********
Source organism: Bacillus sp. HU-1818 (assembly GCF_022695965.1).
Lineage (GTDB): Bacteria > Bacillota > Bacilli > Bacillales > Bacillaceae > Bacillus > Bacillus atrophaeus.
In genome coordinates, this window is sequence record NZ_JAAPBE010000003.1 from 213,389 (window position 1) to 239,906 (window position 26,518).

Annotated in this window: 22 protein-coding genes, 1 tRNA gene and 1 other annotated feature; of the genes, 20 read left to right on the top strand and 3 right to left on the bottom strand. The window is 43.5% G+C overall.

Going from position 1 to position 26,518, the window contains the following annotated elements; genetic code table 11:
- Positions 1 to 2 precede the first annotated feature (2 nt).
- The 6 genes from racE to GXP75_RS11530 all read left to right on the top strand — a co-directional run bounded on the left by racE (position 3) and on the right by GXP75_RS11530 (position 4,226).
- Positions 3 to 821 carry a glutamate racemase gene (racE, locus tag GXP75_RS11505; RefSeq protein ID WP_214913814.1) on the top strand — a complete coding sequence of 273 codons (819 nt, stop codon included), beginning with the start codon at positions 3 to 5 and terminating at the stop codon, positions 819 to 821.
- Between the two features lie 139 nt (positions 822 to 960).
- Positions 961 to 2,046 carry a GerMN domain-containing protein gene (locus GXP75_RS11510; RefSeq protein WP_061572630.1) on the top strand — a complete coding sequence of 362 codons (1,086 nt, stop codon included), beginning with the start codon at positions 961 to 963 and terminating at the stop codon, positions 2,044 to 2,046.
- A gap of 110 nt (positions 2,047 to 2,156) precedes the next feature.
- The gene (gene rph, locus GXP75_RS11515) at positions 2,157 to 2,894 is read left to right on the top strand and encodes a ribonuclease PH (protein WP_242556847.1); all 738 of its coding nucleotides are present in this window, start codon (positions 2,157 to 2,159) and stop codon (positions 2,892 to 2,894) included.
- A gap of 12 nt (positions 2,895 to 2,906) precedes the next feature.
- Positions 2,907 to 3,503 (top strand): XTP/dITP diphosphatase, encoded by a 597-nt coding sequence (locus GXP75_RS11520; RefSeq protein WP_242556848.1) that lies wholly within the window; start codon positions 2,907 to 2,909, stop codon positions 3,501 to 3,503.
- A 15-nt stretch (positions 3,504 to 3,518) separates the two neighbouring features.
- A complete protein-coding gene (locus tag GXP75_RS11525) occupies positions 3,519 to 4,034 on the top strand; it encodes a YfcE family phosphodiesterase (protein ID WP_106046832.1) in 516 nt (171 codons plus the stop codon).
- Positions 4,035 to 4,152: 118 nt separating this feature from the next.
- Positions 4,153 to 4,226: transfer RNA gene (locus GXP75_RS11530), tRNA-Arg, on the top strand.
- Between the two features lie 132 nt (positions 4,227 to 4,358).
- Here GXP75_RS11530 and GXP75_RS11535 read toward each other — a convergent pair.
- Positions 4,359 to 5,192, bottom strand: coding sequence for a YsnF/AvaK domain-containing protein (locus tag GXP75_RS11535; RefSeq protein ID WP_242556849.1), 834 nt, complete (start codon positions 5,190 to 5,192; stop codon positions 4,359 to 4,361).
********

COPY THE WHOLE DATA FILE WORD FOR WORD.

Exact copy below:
Source organism: Bacillus sp. HU-1818 (assembly GCF_022695965.1).
Lineage (GTDB): Bacteria > Bacillota > Bacilli > Bacillales > Bacillaceae > Bacillus > Bacillus atrophaeus.
In genome coordinates, this window is sequence record NZ_JAAPBE010000003.1 from 213,389 (window position 1) to 239,906 (window position 26,518).

Annotated in this window: 22 protein-coding genes, 1 tRNA gene and 1 other annotated feature; of the genes, 20 read left to right on the top strand and 3 right to left on the bottom strand. The window is 43.5% G+C overall.

Going from position 1 to position 26,518, the window contains the following annotated elements; genetic code table 11:
- Positions 1 to 2 precede the first annotated feature (2 nt).
- The 6 genes from racE to GXP75_RS11530 all read left to right on the top strand — a co-directional run bounded on the left by racE (position 3) and on the right by GXP75_RS11530 (position 4,226).
- Positions 3 to 821 carry a glutamate racemase gene (racE, locus tag GXP75_RS11505; RefSeq protein ID WP_214913814.1) on the top strand — a complete coding sequence of 273 codons (819 nt, stop codon included), beginning with the start codon at positions 3 to 5 and terminating at the stop codon, positions 819 to 821.
- Between the two features lie 139 nt (positions 822 to 960).
- Positions 961 to 2,046 carry a GerMN domain-containing protein gene (locus GXP75_RS11510; RefSeq protein WP_061572630.1) on the top strand — a complete coding sequence of 362 codons (1,086 nt, stop codon included), beginning with the start codon at positions 961 to 963 and terminating at the stop codon, positions 2,044 to 2,046.
- A gap of 110 nt (positions 2,047 to 2,156) precedes the next feature.
- The gene (gene rph, locus GXP75_RS11515) at positions 2,157 to 2,894 is read left to right on the top strand and encodes a ribonuclease PH (protein WP_242556847.1); all 738 of its coding nucleotides are present in this window, start codon (positions 2,157 to 2,159) and stop codon (positions 2,892 to 2,894) included.
- A gap of 12 nt (positions 2,895 to 2,906) precedes the next feature.
- Positions 2,907 to 3,503 (top strand): XTP/dITP diphosphatase, encoded by a 597-nt coding sequence (locus GXP75_RS11520; RefSeq protein WP_242556848.1) that lies wholly within the window; start codon positions 2,907 to 2,909, stop codon positions 3,501 to 3,503.
- A 15-nt stretch (positions 3,504 to 3,518) separates the two neighbouring features.
- A complete protein-coding gene (locus tag GXP75_RS11525) occupies positions 3,519 to 4,034 on the top strand; it encodes a YfcE family phosphodiesterase (protein ID WP_106046832.1) in 516 nt (171 codons plus the stop codon).
- Positions 4,035 to 4,152: 118 nt separating this feature from the next.
- Positions 4,153 to 4,226: transfer RNA gene (locus GXP75_RS11530), tRNA-Arg, on the top strand.
- Between the two features lie 132 nt (positions 4,227 to 4,358).
- Here GXP75_RS11530 and GXP75_RS11535 read toward each other — a convergent pair.
- Positions 4,359 to 5,192, bottom strand: coding sequence for a YsnF/AvaK domain-containing protein (locus tag GXP75_RS11535; RefSeq protein ID WP_242556849.1), 834 nt, complete (start codon positions 5,190 to 5,192; stop codon positions 4,359 to 4,361).